Later, Manoah himself meets this personage. He says, “What is your name?” (2:17). The messenger gives a deeply mysterious answer, “Why do you ask my name, seeing it is wonderful?” (2:18). It sounds as though his name is the divine name, beyond understanding. Afterwards, Manoah concludes, “We shall surely die, for we have seen God” (2:22; italics added). Mercifully, Manoah and his wife do not die, but Manoah’s response provides evidence that this particular messenger was a messenger who not only served to represent God but who was God.

Similar cases appear elsewhere. The “angel” or messenger of the Lord in Exodus 23:21 is described by saying, “my name is in him.” The name is the divine name, which is itself divine. So the messenger himself is divine.

Hagar, the Egyptian wife of Abraham, encounters “the angel of the Lord” in Genesis 16:7–14. The text says, “So she called the name of the Lord who spoke to her, ‘You are a God of seeing’” (16:13). The narrative as a whole seems to approve of Hagar’s understanding. She did not see merely a created angel, but God himself.

These instances show that the expression “the angel of the Lord” designates a messenger of the Lord but does not in and of itself indicate whether it is a messenger who himself is divine or a messenger who is a created angel—or even a human messenger such as Haggai. Context is the key to deciding.

The Trinity in Divine Messaging

Can there be a messenger who is himself divine? A messenger, almost by definition, is someone who has a message from someone else, a message that he is commissioned to deliver on behalf of the person who sent him. So what do we conclude when the messenger is divine and when the one who sent him is God who is divine?

Here we have an Old Testament anticipation of the fuller New Testament teaching about the doctrine of the Trinity. In the New Testament, we see that the one true God is also three persons, the Father, the Son, and the Holy Spirit. The Son is sent by the Father into the world. The Son delivers the words that the Father gives him: “What I say, therefore, I say as the Father has told me” (John 12:50; cf. 12:49). The Father is the origin and sender of the message; the Son is the messenger who bears the message.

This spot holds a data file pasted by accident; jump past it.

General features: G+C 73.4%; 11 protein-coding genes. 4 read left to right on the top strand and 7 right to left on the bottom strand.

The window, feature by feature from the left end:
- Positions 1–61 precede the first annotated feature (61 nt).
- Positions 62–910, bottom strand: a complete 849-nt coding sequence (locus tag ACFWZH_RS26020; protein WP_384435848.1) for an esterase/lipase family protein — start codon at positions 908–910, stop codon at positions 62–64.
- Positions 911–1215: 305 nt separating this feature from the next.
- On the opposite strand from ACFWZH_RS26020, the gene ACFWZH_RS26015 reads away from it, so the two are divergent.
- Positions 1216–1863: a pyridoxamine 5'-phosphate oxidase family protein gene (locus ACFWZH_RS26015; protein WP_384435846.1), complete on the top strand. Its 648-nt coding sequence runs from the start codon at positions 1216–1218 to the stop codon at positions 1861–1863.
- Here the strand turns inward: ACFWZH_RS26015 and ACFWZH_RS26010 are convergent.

The Father dwells in the Son, so that the words of the Son are also the words of the Father. And of course they are the words of the Spirit who dwells in the Son. All of this is highly mysterious, because the Trinity is mysterious.

The Trinity in Theophanies

Only with the doctrine of the Trinity do we see how Manoah and Hagar could have met God. God is the message sender and God is the message bearer, both in one appearance. He is the commissioner, and he is the messenger. The Father speaks to them through the Son in the power of the Holy Spirit. Old Testament theophanies are always at a deep level trinitarian theophanies. God appears in a manner fully consistent with who he is. He is one God in three persons.

Kinds of Theophanies

To some extent, we can classify theophanies into different kinds. There are thunderstorm theophanies, such as Mount Sinai. There are court theophanies, in which God appears on his throne in the midst of angelic servants (Dan. 7:9–10). There are man theophanies, where God appears in human form (for example, to Manoah and his wife). There are warrior theophanies, where God is described as resembling a human warrior (Exod. 15:3; Isa. 49:17). There are chariot theophanies, where God is described as riding on a chariot (Ps. 18:10; sometimes with mention of wheels, Ezek. 1:15–21). There are glory and cloud theophanies, when God appears in a bright “glory” cloud, or sometimes in a dark cloud. God reflects his glory in the created world, so that we can see analogy between creation and theophany (Ps. 104:1–4).

Jesus Christ, as the climactic “theophany,” is the fulfillment of all the symbolic communications in theophanic forms.

Further Reading